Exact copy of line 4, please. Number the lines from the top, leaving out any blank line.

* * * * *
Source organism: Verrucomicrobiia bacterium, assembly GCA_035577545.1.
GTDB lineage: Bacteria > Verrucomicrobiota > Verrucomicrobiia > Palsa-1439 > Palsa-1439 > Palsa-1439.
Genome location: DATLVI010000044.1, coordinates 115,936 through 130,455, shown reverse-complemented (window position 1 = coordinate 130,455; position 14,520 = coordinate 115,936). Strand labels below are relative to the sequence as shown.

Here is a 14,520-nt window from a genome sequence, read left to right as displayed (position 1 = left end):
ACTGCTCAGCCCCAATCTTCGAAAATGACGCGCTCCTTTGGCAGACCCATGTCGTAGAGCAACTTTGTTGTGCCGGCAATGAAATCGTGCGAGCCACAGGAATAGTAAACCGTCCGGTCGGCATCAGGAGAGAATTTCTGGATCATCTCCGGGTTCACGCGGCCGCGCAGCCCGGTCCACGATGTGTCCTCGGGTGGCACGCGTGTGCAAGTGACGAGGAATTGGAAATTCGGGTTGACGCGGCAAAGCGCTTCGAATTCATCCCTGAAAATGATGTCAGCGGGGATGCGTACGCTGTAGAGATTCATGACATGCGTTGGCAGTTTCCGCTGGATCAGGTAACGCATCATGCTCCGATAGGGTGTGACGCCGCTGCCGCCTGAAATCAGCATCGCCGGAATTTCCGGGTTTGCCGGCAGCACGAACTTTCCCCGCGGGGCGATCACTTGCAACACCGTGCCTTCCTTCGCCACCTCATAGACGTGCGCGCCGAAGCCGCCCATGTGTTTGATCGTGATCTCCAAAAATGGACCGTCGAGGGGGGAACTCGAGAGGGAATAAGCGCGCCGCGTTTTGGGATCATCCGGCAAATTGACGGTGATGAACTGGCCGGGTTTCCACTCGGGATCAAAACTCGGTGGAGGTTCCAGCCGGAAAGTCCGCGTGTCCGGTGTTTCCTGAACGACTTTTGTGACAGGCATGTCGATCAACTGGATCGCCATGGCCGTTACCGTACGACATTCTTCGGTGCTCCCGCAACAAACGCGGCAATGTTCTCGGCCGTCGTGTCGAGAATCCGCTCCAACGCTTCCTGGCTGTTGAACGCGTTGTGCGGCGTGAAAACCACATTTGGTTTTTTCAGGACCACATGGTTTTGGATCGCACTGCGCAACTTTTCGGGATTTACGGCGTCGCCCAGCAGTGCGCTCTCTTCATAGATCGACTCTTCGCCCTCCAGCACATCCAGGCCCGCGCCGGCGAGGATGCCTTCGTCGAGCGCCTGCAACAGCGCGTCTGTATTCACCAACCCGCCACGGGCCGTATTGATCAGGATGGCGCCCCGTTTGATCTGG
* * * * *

Here is a 14,520-nt window from a genome sequence, read left to right as displayed (position 1 = left end):